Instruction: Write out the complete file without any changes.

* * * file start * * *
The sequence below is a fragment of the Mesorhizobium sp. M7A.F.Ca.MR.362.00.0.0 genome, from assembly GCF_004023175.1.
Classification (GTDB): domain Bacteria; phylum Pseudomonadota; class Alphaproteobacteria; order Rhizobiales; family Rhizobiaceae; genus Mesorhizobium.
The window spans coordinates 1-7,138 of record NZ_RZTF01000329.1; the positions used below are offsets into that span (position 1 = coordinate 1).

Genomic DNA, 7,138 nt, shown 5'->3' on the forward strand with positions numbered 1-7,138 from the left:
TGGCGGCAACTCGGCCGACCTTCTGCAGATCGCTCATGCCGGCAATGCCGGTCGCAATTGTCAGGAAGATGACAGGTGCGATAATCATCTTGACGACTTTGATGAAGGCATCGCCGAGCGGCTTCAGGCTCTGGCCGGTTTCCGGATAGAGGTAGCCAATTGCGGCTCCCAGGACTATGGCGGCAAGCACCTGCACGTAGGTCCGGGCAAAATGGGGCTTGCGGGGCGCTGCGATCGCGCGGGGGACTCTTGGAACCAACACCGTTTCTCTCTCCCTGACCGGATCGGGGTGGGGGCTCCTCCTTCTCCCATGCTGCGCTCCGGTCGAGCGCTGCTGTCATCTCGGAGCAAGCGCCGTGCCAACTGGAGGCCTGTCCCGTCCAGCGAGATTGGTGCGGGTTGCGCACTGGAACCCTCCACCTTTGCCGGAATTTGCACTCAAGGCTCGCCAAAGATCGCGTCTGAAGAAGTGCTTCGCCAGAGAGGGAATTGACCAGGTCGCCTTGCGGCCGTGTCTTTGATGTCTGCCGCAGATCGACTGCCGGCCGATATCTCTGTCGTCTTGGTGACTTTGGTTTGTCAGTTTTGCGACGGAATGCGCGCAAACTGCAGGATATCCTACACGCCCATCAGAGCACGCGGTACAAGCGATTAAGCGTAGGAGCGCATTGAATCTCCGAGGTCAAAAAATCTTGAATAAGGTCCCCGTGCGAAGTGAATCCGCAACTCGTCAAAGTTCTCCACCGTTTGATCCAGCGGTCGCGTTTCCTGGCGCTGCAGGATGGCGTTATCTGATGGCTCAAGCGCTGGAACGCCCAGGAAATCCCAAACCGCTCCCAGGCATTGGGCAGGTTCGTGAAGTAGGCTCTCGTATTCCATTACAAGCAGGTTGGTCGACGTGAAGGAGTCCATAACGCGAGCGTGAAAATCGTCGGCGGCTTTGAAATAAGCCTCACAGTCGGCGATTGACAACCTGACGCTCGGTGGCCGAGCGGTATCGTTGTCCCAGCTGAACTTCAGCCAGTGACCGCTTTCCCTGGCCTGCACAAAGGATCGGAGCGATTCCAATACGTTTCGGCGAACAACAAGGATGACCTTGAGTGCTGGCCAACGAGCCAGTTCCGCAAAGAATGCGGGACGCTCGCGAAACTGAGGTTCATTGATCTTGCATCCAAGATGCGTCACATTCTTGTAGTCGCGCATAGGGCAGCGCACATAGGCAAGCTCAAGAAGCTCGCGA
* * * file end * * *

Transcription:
The sequence below is a fragment of the Mesorhizobium sp. M7A.F.Ca.MR.362.00.0.0 genome, from assembly GCF_004023175.1.
Classification (GTDB): domain Bacteria; phylum Pseudomonadota; class Alphaproteobacteria; order Rhizobiales; family Rhizobiaceae; genus Mesorhizobium.
The window spans coordinates 1-7,138 of record NZ_RZTF01000329.1; the positions used below are offsets into that span (position 1 = coordinate 1).

Genomic DNA, 7,138 nt, shown 5'->3' on the forward strand with positions numbered 1-7,138 from the left:
TGGCGGCAACTCGGCCGACCTTCTGCAGATCGCTCATGCCGGCAATGCCGGTCGCAATTGTCAGGAAGATGACAGGTGCGATAATCATCTTGACGACTTTGATGAAGGCATCGCCGAGCGGCTTCAGGCTCTGGCCGGTTTCCGGATAGAGGTAGCCAATTGCGGCTCCCAGGACTATGGCGGCAAGCACCTGCACGTAGGTCCGGGCAAAATGGGGCTTGCGGGGCGCTGCGATCGCGCGGGGGACTCTTGGAACCAACACCGTTTCTCTCTCCCTGACCGGATCGGGGTGGGGGCTCCTCCTTCTCCCATGCTGCGCTCCGGTCGAGCGCTGCTGTCATCTCGGAGCAAGCGCCGTGCCAACTGGAGGCCTGTCCCGTCCAGCGAGATTGGTGCGGGTTGCGCACTGGAACCCTCCACCTTTGCCGGAATTTGCACTCAAGGCTCGCCAAAGATCGCGTCTGAAGAAGTGCTTCGCCAGAGAGGGAATTGACCAGGTCGCCTTGCGGCCGTGTCTTTGATGTCTGCCGCAGATCGACTGCCGGCCGATATCTCTGTCGTCTTGGTGACTTTGGTTTGTCAGTTTTGCGACGGAATGCGCGCAAACTGCAGGATATCCTACACGCCCATCAGAGCACGCGGTACAAGCGATTAAGCGTAGGAGCGCATTGAATCTCCGAGGTCAAAAAATCTTGAATAAGGTCCCCGTGCGAAGTGAATCCGCAACTCGTCAAAGTTCTCCACCGTTTGATCCAGCGGTCGCGTTTCCTGGCGCTGCAGGATGGCGTTATCTGATGGCTCAAGCGCTGGAACGCCCAGGAAATCCCAAACCGCTCCCAGGCATTGGGCAGGTTCGTGAAGTAGGCTCTCGTATTCCATTACAAGCAGGTTGGTCGACGTGAAGGAGTCCATAACGCGAGCGTGAAAATCGTCGGCGGCTTTGAAATAAGCCTCACAGTCGGCGATTGACAACCTGACGCTCGGTGGCCGAGCGGTATCGTTGTCCCAGCTGAACTTCAGCCAGTGACCGCTTTCCCTGGCCTGCACAAAGGATCGGAGCGATTCCAATACGTTTCGGCGAACAACAAGGATGACCTTGAGTGCTGGCCAACGAGCCAGTTCCGCAAAGAATGCGGGACGCTCGCGAAACTGAGGTTCATTGATCTTGCATCCAAGATGCGTCACATTCTTGTAGTCGCGCATAGGGCAGCGCACATAGGCAAGCTCAAGAAGCTCGCGA